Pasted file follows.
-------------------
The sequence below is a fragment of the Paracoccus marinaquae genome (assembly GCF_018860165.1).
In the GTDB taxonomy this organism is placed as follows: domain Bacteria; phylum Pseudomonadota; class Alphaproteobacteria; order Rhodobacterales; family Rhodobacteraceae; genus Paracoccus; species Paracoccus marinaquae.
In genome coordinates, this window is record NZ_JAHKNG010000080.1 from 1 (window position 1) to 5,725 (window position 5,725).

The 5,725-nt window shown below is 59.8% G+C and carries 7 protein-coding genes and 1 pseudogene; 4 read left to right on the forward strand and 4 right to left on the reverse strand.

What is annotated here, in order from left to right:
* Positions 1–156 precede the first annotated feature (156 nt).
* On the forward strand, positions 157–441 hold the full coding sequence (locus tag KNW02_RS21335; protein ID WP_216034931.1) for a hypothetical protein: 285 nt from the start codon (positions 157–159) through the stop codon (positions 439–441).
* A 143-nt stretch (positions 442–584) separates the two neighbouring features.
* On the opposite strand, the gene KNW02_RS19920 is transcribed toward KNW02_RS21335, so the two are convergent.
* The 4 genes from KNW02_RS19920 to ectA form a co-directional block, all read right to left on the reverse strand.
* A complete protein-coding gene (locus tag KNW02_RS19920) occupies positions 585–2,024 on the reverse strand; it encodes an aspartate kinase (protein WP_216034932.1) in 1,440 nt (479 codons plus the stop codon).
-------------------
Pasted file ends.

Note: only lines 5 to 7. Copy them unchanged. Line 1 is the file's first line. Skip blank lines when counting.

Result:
What is annotated here, in order from left to right:
* Positions 1–156 precede the first annotated feature (156 nt).
* On the forward strand, positions 157–441 hold the full coding sequence (locus tag KNW02_RS21335; protein ID WP_216034931.1) for a hypothetical protein: 285 nt from the start codon (positions 157–159) through the stop codon (positions 439–441).